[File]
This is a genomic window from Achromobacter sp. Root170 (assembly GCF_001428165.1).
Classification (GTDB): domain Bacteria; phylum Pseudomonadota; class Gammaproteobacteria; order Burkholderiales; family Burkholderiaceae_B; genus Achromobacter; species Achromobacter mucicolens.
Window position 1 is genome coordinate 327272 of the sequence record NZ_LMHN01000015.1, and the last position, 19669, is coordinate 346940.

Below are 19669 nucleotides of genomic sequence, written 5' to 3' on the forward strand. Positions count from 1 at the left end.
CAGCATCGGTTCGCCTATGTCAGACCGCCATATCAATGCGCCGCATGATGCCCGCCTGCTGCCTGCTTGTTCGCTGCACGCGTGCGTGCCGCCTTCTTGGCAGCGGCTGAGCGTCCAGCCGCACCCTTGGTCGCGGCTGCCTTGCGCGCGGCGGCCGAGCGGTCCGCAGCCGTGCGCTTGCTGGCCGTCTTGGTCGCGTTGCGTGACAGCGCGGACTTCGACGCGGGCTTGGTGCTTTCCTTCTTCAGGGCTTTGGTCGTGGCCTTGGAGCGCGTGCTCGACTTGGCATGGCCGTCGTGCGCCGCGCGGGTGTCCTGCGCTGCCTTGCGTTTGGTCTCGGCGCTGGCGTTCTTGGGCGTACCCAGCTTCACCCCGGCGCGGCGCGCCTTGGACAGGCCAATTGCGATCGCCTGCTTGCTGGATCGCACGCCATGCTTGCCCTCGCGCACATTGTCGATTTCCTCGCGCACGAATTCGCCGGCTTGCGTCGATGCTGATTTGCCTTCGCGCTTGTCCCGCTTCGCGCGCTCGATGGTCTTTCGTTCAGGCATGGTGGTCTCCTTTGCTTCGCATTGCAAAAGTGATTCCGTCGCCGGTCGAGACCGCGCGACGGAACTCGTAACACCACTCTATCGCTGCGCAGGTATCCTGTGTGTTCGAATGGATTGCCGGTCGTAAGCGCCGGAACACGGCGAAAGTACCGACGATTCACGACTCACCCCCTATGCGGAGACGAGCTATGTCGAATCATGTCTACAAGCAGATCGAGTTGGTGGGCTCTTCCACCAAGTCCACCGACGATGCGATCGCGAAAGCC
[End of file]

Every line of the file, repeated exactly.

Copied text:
This is a genomic window from Achromobacter sp. Root170 (assembly GCF_001428165.1).
Classification (GTDB): domain Bacteria; phylum Pseudomonadota; class Gammaproteobacteria; order Burkholderiales; family Burkholderiaceae_B; genus Achromobacter; species Achromobacter mucicolens.
Window position 1 is genome coordinate 327272 of the sequence record NZ_LMHN01000015.1, and the last position, 19669, is coordinate 346940.

Below are 19669 nucleotides of genomic sequence, written 5' to 3' on the forward strand. Positions count from 1 at the left end.
CAGCATCGGTTCGCCTATGTCAGACCGCCATATCAATGCGCCGCATGATGCCCGCCTGCTGCCTGCTTGTTCGCTGCACGCGTGCGTGCCGCCTTCTTGGCAGCGGCTGAGCGTCCAGCCGCACCCTTGGTCGCGGCTGCCTTGCGCGCGGCGGCCGAGCGGTCCGCAGCCGTGCGCTTGCTGGCCGTCTTGGTCGCGTTGCGTGACAGCGCGGACTTCGACGCGGGCTTGGTGCTTTCCTTCTTCAGGGCTTTGGTCGTGGCCTTGGAGCGCGTGCTCGACTTGGCATGGCCGTCGTGCGCCGCGCGGGTGTCCTGCGCTGCCTTGCGTTTGGTCTCGGCGCTGGCGTTCTTGGGCGTACCCAGCTTCACCCCGGCGCGGCGCGCCTTGGACAGGCCAATTGCGATCGCCTGCTTGCTGGATCGCACGCCATGCTTGCCCTCGCGCACATTGTCGATTTCCTCGCGCACGAATTCGCCGGCTTGCGTCGATGCTGATTTGCCTTCGCGCTTGTCCCGCTTCGCGCGCTCGATGGTCTTTCGTTCAGGCATGGTGGTCTCCTTTGCTTCGCATTGCAAAAGTGATTCCGTCGCCGGTCGAGACCGCGCGACGGAACTCGTAACACCACTCTATCGCTGCGCAGGTATCCTGTGTGTTCGAATGGATTGCCGGTCGTAAGCGCCGGAACACGGCGAAAGTACCGACGATTCACGACTCACCCCCTATGCGGAGACGAGCTATGTCGAATCATGTCTACAAGCAGATCGAGTTGGTGGGCTCTTCCACCAAGTCCACCGACGATGCGATCGCGAAAGCC